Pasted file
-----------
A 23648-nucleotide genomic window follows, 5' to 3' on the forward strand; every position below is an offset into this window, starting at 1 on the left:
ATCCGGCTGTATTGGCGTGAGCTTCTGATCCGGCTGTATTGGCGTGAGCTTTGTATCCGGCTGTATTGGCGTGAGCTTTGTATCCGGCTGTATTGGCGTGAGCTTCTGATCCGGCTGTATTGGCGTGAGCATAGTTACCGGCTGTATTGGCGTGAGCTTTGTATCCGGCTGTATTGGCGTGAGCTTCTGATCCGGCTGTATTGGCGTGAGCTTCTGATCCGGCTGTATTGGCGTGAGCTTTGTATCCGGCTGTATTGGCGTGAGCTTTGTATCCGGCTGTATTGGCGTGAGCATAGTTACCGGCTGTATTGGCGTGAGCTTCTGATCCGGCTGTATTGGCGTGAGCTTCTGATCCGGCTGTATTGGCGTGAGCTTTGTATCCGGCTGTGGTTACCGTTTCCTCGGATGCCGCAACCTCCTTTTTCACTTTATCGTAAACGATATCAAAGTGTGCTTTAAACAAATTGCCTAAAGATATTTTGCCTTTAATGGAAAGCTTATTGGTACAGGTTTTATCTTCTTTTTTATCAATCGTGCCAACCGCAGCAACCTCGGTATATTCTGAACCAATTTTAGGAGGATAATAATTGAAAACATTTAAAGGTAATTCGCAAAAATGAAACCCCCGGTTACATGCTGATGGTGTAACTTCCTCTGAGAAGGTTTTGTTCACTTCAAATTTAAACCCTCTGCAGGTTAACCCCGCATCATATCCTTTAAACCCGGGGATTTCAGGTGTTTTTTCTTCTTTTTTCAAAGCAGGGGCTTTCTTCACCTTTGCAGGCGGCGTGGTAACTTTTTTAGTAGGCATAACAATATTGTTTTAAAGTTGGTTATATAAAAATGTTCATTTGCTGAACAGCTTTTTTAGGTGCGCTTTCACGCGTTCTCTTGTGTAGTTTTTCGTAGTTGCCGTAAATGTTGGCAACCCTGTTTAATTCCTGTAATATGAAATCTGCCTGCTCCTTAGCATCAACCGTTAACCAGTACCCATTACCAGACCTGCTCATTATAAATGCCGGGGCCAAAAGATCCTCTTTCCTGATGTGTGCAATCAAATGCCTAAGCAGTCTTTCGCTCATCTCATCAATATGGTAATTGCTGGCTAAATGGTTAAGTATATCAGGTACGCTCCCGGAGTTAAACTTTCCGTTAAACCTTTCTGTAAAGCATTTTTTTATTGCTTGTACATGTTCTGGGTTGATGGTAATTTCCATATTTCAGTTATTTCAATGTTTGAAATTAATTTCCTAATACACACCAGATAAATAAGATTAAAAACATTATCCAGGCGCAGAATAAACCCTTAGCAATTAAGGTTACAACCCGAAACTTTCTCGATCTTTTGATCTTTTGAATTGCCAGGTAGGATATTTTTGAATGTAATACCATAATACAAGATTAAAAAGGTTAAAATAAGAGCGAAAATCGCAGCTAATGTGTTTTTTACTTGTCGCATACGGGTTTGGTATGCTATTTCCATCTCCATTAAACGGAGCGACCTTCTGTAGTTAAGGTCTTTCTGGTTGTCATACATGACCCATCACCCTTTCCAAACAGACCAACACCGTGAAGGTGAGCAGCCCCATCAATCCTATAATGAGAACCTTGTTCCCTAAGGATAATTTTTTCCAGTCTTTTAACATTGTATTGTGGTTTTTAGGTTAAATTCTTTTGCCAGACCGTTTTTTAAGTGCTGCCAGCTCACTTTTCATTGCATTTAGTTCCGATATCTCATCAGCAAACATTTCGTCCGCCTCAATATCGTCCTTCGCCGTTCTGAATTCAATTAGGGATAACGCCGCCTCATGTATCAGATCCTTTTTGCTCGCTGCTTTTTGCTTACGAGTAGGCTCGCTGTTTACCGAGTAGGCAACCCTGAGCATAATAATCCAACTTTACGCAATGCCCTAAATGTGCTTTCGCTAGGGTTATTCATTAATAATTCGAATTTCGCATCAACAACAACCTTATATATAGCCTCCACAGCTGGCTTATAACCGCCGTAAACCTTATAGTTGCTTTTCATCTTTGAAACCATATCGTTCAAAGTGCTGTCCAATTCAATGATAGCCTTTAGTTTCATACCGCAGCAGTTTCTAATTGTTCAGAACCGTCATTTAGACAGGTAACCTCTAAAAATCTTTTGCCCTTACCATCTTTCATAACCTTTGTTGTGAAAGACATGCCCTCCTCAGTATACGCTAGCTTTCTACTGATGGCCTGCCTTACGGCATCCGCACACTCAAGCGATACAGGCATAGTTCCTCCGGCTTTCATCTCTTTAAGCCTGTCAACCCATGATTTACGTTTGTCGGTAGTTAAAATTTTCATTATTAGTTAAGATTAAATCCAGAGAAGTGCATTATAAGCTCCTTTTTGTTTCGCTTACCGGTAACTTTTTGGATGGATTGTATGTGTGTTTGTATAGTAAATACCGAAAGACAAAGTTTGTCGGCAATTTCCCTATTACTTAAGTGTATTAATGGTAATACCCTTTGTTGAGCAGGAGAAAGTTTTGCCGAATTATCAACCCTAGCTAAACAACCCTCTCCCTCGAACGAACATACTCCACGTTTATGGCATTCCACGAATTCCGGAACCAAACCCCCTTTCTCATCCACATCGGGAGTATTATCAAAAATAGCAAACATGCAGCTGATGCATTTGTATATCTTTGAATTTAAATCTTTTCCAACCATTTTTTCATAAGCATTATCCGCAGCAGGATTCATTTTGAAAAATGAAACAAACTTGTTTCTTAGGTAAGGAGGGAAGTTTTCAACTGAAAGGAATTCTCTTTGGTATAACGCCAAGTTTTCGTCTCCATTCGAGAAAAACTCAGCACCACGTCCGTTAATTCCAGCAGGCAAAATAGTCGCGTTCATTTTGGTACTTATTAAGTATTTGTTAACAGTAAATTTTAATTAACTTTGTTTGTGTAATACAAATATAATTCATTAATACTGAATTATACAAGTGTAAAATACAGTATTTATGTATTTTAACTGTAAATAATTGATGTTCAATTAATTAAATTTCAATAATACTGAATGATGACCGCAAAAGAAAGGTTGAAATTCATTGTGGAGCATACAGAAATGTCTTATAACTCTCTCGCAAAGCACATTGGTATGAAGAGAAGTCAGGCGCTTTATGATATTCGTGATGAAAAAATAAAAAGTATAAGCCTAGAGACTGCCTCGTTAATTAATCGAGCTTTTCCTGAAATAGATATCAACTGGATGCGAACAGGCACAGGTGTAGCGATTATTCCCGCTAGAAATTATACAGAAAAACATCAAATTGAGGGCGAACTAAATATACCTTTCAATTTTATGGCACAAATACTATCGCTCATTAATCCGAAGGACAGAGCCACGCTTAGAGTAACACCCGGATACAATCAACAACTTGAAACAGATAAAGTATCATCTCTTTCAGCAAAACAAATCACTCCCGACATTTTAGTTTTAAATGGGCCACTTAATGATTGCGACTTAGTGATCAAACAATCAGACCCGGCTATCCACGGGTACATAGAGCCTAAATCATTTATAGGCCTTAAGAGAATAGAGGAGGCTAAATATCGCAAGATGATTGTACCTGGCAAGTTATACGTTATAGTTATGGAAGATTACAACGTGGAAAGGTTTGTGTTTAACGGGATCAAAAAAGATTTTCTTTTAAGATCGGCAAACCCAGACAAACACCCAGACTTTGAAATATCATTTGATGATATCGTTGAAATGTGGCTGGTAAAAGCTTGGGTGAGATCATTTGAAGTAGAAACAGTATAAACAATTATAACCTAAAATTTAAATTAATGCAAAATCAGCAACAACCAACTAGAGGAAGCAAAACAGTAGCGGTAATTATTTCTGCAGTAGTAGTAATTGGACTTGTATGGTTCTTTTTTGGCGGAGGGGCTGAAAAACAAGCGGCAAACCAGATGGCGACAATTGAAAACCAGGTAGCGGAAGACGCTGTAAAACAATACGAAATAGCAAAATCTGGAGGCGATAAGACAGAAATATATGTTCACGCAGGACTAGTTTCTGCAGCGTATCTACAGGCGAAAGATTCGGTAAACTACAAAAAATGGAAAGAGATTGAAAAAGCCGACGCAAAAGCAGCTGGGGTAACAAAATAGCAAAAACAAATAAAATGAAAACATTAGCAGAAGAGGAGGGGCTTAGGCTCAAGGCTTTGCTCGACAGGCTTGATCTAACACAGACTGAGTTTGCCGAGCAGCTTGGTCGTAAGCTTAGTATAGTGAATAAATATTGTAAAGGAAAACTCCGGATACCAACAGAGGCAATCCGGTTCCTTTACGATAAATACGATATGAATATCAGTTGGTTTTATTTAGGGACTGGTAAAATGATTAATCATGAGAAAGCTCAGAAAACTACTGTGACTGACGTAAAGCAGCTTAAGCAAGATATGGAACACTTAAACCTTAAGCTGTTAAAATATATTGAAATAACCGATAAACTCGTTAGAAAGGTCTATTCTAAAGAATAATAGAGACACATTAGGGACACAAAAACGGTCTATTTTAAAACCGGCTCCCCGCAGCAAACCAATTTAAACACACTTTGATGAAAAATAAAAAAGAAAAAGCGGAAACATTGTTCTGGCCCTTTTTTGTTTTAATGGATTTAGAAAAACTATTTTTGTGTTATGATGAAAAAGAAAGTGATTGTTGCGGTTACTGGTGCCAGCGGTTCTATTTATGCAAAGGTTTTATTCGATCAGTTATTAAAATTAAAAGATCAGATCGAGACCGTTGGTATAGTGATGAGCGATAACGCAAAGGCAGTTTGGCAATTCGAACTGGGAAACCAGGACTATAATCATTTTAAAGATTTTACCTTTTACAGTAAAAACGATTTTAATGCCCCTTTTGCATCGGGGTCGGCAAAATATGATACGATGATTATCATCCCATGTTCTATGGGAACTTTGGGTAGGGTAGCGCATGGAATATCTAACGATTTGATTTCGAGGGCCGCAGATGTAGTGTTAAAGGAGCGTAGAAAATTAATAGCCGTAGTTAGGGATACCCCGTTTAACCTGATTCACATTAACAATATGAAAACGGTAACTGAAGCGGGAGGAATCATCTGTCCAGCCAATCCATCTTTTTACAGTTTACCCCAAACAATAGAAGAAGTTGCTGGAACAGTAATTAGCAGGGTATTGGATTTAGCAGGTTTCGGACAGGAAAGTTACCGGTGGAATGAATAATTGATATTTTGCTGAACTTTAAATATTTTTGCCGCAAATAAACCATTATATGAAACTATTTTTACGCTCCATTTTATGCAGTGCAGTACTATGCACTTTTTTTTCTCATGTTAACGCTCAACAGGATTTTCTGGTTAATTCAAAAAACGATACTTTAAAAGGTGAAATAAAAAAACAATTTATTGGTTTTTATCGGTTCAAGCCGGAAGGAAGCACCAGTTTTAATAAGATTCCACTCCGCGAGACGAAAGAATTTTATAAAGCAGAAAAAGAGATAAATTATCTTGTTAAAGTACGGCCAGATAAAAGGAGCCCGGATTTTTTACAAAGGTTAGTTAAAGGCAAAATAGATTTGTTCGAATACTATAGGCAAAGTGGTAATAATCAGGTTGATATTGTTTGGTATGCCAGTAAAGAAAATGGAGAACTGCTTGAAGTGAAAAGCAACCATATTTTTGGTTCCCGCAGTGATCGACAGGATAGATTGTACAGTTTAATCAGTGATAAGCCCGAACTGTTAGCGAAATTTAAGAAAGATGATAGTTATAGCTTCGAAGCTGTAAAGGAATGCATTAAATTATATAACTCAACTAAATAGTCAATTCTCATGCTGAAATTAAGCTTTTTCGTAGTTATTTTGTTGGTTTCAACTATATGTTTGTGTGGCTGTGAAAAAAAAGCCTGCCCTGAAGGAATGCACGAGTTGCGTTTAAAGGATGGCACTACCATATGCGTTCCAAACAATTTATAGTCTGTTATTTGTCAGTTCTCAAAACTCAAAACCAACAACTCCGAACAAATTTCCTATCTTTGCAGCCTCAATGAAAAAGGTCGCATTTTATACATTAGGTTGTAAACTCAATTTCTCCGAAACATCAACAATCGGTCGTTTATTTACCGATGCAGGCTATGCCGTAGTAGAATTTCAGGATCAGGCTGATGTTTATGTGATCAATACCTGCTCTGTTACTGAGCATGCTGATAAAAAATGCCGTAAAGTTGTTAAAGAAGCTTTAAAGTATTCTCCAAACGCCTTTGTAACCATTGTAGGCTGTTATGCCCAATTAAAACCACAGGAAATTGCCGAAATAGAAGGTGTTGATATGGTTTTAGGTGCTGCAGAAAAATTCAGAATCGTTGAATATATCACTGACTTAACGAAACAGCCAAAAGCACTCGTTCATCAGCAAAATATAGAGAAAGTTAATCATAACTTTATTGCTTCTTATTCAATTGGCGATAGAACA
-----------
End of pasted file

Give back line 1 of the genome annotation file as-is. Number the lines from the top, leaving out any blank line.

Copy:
A 23648-nucleotide genomic window follows, 5' to 3' on the forward strand; every position below is an offset into this window, starting at 1 on the left: